|Publication number||US7099542 B2|
|Application number||US 11/012,913|
|Publication date||Aug 29, 2006|
|Filing date||Dec 15, 2004|
|Priority date||Dec 15, 2004|
|Also published as||US20060127014|
|Publication number||012913, 11012913, US 7099542 B2, US 7099542B2, US-B2-7099542, US7099542 B2, US7099542B2|
|Inventors||Jack Ledbetter, Swati Neogi, Antony Shacklady|
|Original Assignee||Furukawa Electric North America|
|Export Citation||BiBTeX, EndNote, RefMan|
|Patent Citations (4), Non-Patent Citations (2), Referenced by (13), Classifications (10), Legal Events (4)|
|External Links: USPTO, USPTO Assignment, Espacenet|
1. Field of the Invention
This invention pertains to fiber optic cable constructions, and particularly to a dry, water blocking loose tube cable suitable for use at low temperatures.
2. Discussion of the Known Art
The infiltration of water inside a fiber optic cable can degrade the performance of the cable significantly, especially in environments where temperatures are at or below freezing. Passage of water internally over the length of the cable may also have adverse effects on cable end connectors and/or associated terminal equipment.
In the presence of moisture, glass fibers contained inside a fiber optic cable will tend to fracture even when stressed below their theoretical maximum tensile limit, due to surface flaws whose effects are aggravated by the moisture. Long lengths of glass fibers in the cable may therefore break after undergoing a strain of only about 0.5 percent elongation.
In view of the above, fiber optic cables have been constructed in ways that reduce or block the passage of water inside the cable, and minimize any stress transferred to internal fibers during cable installation and use. See, e.g., U.S. Pat. No. 4,909,592 (Mar. 20, 1990) and U.S. Pat. No. 5,630,003 (May 13, 1997), which are incorporated by reference. Both patents disclose cable arrangements in which tapes or yarns containing or coated with a super absorbent composition, are disposed in proximity to optical fibers inside the cable. The tape or yarn swells upon contact with water, and, thus, physically reduces or blocks continued passage of the water interiorly of the cable. Other water blocking means include the use of petroleum based or jelly-like filling materials, sometimes called “filling” compounds. These materials must be removed with a cleaning agent or solvent when a cable is opened at one end to carry out a splicing operation, however. The use of such solvents has a drawback in that color dyes or other indicia provided on the individual fibers for identification may also be removed. Accordingly, an all dry, water blocking cable configuration that allows splicing without requiring special cleaning agents to dissolve greasy filling compounds inside the cable, is most desirable.
The mentioned U.S. Pat. No. 5,630,003 is directed to a so-called loose tube fiber optic cable, wherein one or more flexible buffer tubes inside the cable each contain a set of optical fibers that extend through a passage of each tube. In a loose tube fiber optic cable, a strong but flexible central rod acts to resist tensile loads applied to the cable, i.e., the rod acts as a strength member. At the same time, the rod serves as an organizer about which the individual fiber-containing buffer tubes are helically wound. The rod is formed typically of, e.g., glass reinforced polyester (GRP) and is sheathed with a layer of polyethylene (PE). The use of glass for the central rod prevents the cable from behaving as an electrical conductor, and, therefore, minimizes the susceptibility of the cable to lightening or other unintentional contact with a potentially damaging electrical source.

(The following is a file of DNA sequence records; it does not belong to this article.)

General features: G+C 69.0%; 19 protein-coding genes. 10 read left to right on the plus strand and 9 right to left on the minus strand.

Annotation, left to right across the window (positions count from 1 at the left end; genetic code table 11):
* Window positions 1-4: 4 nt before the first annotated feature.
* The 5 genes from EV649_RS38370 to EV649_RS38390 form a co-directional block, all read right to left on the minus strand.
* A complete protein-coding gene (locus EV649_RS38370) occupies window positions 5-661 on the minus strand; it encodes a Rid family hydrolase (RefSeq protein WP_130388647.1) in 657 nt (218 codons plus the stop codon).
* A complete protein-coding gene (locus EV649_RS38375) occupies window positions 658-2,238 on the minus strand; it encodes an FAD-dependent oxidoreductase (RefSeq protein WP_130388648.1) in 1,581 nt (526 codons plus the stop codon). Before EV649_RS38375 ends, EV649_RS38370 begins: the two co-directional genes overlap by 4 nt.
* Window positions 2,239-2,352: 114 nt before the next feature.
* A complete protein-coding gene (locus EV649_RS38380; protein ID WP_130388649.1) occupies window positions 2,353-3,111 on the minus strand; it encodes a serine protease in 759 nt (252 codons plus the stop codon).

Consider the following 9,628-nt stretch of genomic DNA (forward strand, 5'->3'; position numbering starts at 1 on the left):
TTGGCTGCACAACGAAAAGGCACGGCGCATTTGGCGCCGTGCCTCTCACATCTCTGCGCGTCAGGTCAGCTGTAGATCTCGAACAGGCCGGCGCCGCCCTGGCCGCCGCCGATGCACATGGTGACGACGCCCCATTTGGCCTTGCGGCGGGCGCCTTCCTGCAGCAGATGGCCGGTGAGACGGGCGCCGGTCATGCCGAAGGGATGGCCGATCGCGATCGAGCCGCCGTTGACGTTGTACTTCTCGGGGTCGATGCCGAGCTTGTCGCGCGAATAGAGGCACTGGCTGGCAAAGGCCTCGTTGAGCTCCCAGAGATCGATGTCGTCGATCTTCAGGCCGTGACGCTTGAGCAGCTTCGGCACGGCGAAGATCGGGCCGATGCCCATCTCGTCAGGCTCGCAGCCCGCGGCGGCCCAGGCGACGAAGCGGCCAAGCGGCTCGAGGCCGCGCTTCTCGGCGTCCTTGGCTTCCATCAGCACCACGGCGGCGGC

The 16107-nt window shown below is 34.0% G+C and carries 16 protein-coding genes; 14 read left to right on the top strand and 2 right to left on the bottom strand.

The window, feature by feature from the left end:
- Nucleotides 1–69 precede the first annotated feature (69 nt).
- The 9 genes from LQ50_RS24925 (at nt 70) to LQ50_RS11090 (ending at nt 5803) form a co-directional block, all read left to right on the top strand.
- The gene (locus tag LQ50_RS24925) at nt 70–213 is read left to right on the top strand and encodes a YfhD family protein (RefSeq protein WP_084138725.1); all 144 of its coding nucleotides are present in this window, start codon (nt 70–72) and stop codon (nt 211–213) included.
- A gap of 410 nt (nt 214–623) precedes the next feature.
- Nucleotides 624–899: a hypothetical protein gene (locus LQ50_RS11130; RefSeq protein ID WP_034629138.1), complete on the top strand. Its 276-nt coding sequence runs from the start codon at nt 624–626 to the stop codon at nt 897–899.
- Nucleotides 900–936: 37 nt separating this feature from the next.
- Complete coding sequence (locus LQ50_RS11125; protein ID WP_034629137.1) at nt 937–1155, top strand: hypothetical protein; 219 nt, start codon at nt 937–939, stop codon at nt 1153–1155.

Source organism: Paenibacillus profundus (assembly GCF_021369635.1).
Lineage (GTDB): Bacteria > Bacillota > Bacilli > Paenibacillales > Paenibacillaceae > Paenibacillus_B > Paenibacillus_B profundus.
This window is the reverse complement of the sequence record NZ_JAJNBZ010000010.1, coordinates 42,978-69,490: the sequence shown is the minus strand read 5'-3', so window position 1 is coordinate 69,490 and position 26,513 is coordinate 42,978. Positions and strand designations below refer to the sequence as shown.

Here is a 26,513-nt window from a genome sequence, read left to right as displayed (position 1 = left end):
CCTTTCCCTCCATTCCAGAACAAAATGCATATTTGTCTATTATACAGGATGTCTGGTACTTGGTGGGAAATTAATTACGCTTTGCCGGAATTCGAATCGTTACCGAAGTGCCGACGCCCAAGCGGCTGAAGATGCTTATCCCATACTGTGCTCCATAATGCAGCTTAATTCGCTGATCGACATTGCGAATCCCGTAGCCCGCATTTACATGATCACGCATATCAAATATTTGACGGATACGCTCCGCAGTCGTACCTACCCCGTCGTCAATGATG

In the cable of the '003 U.S. patent, a number of strands or filaments of an absorbent fiber yarn are disposed in the passage of each buffer tube. Also, dry strips impregnated with a water absorbent composition (e.g., DryBlock® available from OFS Fitel USA) are arranged to fill voids that would otherwise form inside the cable, outside of the buffer tube walls. A cable similar to that disclosed in the '003 U.S. patent is available from OFS under the trademark “Fortex DT”.
The dry loose tube fiber optic cable configuration described above requires that a water absorbent member (e.g., a coated yarn) be disposed in the passage of each buffer tube during cable production. Therefore, the member must not only be physically compatible with the buffer tube, but should not affect the transmission characteristics of the optical fibers inside the tube significantly either before or after the member swells to block water movement through the tube passage.
Dry, water absorbent materials used in fiber optic cables are typically particulate in nature. If such particles are coated on a yarn, and the coated yarn is then placed in the passage of a buffer tube, the particles will likely come into direct contact with the fibers in the same passage. It has been found that such contact induces macrobending loses at very low temperatures, resulting in unacceptable increases in fiber attenuation.
Fiber optic cables are manufactured to meet various industry standards one of which is Telcordia® GR 20, Issue 2 (1998)(“the Telcordia standard”). This standard, which is incorporated by reference, requires a cable to maintain prescribed performance parameters over a temperature range of from −40 to +70 degrees C. As far as is known, a dry, loose tube fiber optic cable that can maintain the prescribed parameters with respect to water penetration, fiber attenuation, and tensile strength, when cycled to a temperature as low as −60 degrees C., has not been commercially produced. Nevertheless, there is a significant market for such a cable in regions where fiber optic cables are deployed at temperatures as low as −60 degrees C.
According to the invention, a water blocking configuration for use in a low temperature, dry loose tube fiber optic cable includes one or more flexible buffer tubes each having a passage sized to contain one or more optical fibers, and a length of yarn disposed in the passage of each of the buffer tubes. The yarn has a denier of not more than about 1500 and is coated with particles of a water absorbent material. The particles of the material have a size distribution of between zero and not more than about 160 microns.